Walt_Jizzney: A musician shouldn't HAVE to tour just to make money. That old bromide is nonsense. They should be able to sell their wares for a fair price to support their trade.

There are many artists and musical styles that don't lend themselves easy to touring or playing live.


That would be nice, agreed. But for the smaller bands hasn't it been this way forever? I've read stories of how the record companies have been screwing the little bands for a long time. The screwer may have changed but the screwee hasn't.
 
kab
2012-11-17 02:32:47 PM  

moothemagiccow: Musicians don't get paid for selling recorded music. It's been this way for a long time.


And rightly so. It's common knowledge that albums cost absolutely nothing to record, mix, master, and distribute. And all tours / live events, for the folks that even bother with it, are completely profitable.

/this is what your average listener actually believes.
 
kab
2012-11-17 02:36:30 PM  

moothemagiccow: I've seen a lot of examples already, but listeners, where do you buy music?

Itunes? AmazonMP3? CDs?
Is anyone comfortable buying music from say, bandcamp or soundcloud?


CD's, all from various sources (including bandcamp). The only way I'll spend a penny on digital is if I have absolutely no other choice.
 
2012-11-17 02:40:37 PM  

Walt_Jizzney: A musician shouldn't HAVE to tour just to make money. That old bromide is nonsense. They should be able to sell their wares for a fair price to support their trade.

There are many artists and musical styles that don't lend themselves easy to touring or playing live.


Musicians have had to tour and/or have a patron for as long as music has been around. Why should today be different?
 
kab
2012-11-17 02:46:58 PM  

Johnsnownw: If you can't sell concert tickets, don't expect people to pay for your music.


Right. Why would anyone have the gall to as you, as a music fan, to spend 10-12 bucks once for something that is infinitely reusable, when you can spend 2-3 times that (or more), possibly pay Ticketmaster for being transactional middleman, and maybe even a Stubhub scalper along the way for the privileged of attending a single event?

In short, stop eating paint chips.
 
kab
2012-11-17 02:52:11 PM  

Carth: Musicians have had to tour and/or have a patron for as long as music has been around. Why should today be different?


Why should I have to effectively quit my day job to reach an audience / market my art?
 
kab
2012-11-17 02:53:31 PM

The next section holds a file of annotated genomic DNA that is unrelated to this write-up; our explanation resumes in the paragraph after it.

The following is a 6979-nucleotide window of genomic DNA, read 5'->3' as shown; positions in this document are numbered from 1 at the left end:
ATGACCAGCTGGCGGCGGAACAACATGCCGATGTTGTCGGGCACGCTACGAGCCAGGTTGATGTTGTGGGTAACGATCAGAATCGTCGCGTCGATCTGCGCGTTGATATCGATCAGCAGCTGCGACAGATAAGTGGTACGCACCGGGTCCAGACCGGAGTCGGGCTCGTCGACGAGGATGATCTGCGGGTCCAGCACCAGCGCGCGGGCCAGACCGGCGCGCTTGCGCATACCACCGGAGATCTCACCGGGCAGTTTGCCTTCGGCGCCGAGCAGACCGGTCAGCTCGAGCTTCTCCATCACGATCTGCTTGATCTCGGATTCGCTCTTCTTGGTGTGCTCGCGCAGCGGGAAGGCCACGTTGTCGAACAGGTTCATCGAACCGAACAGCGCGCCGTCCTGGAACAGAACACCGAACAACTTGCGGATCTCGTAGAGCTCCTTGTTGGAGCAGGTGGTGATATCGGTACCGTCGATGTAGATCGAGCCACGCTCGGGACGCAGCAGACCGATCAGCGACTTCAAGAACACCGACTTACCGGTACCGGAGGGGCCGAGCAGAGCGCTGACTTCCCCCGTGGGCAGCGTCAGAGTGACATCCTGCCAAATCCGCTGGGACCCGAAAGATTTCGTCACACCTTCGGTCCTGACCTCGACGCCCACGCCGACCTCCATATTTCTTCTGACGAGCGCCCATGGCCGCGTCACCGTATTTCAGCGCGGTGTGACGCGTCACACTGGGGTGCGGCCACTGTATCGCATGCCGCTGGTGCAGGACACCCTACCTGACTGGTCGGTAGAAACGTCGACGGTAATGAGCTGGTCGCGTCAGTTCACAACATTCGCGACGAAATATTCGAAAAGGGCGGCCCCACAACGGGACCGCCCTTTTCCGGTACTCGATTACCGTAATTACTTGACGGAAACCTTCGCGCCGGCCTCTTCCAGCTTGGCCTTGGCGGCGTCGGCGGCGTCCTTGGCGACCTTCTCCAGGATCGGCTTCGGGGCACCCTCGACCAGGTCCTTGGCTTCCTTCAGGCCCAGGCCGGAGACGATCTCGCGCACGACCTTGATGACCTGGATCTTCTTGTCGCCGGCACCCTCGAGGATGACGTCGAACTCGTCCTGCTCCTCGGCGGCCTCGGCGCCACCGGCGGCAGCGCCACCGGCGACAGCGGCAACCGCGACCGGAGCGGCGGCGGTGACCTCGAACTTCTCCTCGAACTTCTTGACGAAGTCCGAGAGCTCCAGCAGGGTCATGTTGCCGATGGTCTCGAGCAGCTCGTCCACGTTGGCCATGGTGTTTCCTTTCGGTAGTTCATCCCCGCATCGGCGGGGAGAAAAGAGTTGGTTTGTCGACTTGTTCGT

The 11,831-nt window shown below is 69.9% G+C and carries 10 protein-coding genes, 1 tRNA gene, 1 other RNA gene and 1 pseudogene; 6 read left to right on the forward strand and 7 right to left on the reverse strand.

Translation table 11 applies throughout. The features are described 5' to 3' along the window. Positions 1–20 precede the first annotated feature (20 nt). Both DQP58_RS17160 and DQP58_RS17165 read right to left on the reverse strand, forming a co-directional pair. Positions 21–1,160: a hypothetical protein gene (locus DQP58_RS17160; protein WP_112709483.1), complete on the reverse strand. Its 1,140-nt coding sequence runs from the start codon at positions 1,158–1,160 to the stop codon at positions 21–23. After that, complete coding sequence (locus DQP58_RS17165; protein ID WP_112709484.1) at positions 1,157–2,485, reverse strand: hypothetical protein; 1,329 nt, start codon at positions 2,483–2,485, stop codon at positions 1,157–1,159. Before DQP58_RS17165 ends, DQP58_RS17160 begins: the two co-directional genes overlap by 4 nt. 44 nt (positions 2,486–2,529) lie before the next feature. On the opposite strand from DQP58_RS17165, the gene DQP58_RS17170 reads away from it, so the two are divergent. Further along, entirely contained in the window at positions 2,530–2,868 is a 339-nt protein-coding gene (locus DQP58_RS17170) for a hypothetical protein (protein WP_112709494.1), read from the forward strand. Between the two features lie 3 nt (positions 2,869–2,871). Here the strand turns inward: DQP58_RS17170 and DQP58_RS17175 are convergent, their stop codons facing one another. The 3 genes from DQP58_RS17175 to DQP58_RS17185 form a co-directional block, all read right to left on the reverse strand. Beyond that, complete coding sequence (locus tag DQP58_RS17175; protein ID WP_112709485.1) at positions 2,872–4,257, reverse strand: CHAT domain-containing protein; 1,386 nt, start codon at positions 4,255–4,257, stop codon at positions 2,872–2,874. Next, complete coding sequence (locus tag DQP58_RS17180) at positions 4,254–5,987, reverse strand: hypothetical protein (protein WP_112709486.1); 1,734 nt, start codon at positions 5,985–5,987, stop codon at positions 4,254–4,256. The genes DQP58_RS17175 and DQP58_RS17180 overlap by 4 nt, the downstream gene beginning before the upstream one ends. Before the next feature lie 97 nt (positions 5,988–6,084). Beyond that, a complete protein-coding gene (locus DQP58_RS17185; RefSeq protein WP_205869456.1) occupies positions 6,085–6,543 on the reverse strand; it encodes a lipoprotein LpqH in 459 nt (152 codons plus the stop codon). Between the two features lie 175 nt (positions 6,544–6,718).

kab: Johnsnownw: If you can't sell concert tickets, don't expect people to pay for your music.

Right. Why would anyone have the gall to as you, as a music fan, to spend 10-12 bucks once for something that is infinitely reusable, when you can spend 2-3 times that (or more), possibly pay Ticketmaster for being transactional middleman, and maybe even a Stubhub scalper along the way for the privileged of attending a single event?

In short, stop eating paint chips.


gall to ask you.

Silly eyboard
 
2012-11-17 03:09:16 PM  

kab: Carth: Musicians have had to tour and/or have a patron for as long as music has been around. Why should today be different?

Why should I have to effectively quit my day job to reach an audience / market my art?


You don't. I know plenty of musicians that do shows around the state. If your art is good enough to tour nationally and be a full time job your day job won't be an issue.
 
2012-11-17 04:10:40 PM  

DontBeSoDigital: I buy strictly from Amazon for two reasons:

1) Free unlimited cloud storage for my purchased music (which mostly comes from Amazon in the first place) and no need to pay $26 a year or whatever to Apple to do the same thing.

2) The music is just that much cheaper. Bought the new Soundgarden, and most new albums, for under $5. Plus they give a lot of music credits for $2 off your purchase. I've bought way more music in the past 2-3 years using Amazon then I've ever done before, and I save a shiat-ton of money too.

I'm not interested in Spotify or Pandora. I love my iPod classic. 112gb of music at any given time without having to worry about streaming issues and can be listened to at anywhere at any given time.